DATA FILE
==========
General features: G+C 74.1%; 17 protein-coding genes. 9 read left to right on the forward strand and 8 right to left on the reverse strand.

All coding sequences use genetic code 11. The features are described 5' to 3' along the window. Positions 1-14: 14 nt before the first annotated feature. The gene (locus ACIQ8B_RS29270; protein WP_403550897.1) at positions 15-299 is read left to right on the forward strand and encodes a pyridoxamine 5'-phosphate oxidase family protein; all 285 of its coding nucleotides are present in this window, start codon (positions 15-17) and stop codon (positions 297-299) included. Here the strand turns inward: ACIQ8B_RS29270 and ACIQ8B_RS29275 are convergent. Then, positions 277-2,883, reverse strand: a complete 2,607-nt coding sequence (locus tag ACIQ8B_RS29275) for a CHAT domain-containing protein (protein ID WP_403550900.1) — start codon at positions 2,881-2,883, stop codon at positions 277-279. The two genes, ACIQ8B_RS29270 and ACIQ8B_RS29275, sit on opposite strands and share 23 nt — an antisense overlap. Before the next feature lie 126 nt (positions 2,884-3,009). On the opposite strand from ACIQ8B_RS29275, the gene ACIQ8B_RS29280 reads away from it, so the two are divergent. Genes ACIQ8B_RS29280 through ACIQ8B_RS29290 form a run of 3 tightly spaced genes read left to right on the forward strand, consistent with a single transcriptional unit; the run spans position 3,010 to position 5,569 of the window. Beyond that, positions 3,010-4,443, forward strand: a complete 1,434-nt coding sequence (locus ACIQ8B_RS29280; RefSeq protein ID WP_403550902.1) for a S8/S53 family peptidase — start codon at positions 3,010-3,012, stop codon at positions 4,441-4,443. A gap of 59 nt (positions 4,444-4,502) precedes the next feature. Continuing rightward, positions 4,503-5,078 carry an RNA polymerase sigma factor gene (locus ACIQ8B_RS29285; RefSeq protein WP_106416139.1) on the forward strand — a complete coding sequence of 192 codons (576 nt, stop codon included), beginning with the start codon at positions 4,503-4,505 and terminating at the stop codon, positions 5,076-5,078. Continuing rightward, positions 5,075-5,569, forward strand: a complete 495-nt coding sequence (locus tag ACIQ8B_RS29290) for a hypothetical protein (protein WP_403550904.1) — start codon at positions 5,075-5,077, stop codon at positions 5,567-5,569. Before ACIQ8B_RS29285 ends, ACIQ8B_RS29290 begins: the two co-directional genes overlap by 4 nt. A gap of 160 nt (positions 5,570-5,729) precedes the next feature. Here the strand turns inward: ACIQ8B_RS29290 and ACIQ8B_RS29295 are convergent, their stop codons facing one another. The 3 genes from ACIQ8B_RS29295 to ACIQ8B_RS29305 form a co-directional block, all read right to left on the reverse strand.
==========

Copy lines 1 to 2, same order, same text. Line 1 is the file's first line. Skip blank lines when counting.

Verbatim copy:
General features: G+C 74.1%; 17 protein-coding genes. 9 read left to right on the forward strand and 8 right to left on the reverse strand.

All coding sequences use genetic code 11. The features are described 5' to 3' along the window. Positions 1-14: 14 nt before the first annotated feature. The gene (locus ACIQ8B_RS29270; protein WP_403550897.1) at positions 15-299 is read left to right on the forward strand and encodes a pyridoxamine 5'-phosphate oxidase family protein; all 285 of its coding nucleotides are present in this window, start codon (positions 15-17) and stop codon (positions 297-299) included. Here the strand turns inward: ACIQ8B_RS29270 and ACIQ8B_RS29275 are convergent. Then, positions 277-2,883, reverse strand: a complete 2,607-nt coding sequence (locus tag ACIQ8B_RS29275) for a CHAT domain-containing protein (protein ID WP_403550900.1) — start codon at positions 2,881-2,883, stop codon at positions 277-279. The two genes, ACIQ8B_RS29270 and ACIQ8B_RS29275, sit on opposite strands and share 23 nt — an antisense overlap. Before the next feature lie 126 nt (positions 2,884-3,009). On the opposite strand from ACIQ8B_RS29275, the gene ACIQ8B_RS29280 reads away from it, so the two are divergent. Genes ACIQ8B_RS29280 through ACIQ8B_RS29290 form a run of 3 tightly spaced genes read left to right on the forward strand, consistent with a single transcriptional unit; the run spans position 3,010 to position 5,569 of the window. Beyond that, positions 3,010-4,443, forward strand: a complete 1,434-nt coding sequence (locus ACIQ8B_RS29280; RefSeq protein ID WP_403550902.1) for a S8/S53 family peptidase — start codon at positions 3,010-3,012, stop codon at positions 4,441-4,443. A gap of 59 nt (positions 4,444-4,502) precedes the next feature. Continuing rightward, positions 4,503-5,078 carry an RNA polymerase sigma factor gene (locus ACIQ8B_RS29285; RefSeq protein WP_106416139.1) on the forward strand — a complete coding sequence of 192 codons (576 nt, stop codon included), beginning with the start codon at positions 4,503-4,505 and terminating at the stop codon, positions 5,076-5,078. Continuing rightward, positions 5,075-5,569, forward strand: a complete 495-nt coding sequence (locus tag ACIQ8B_RS29290) for a hypothetical protein (protein WP_403550904.1) — start codon at positions 5,075-5,077, stop codon at positions 5,567-5,569. Before ACIQ8B_RS29285 ends, ACIQ8B_RS29290 begins: the two co-directional genes overlap by 4 nt. A gap of 160 nt (positions 5,570-5,729) precedes the next feature. Here the strand turns inward: ACIQ8B_RS29290 and ACIQ8B_RS29295 are convergent, their stop codons facing one another. The 3 genes from ACIQ8B_RS29295 to ACIQ8B_RS29305 form a co-directional block, all read right to left on the reverse strand.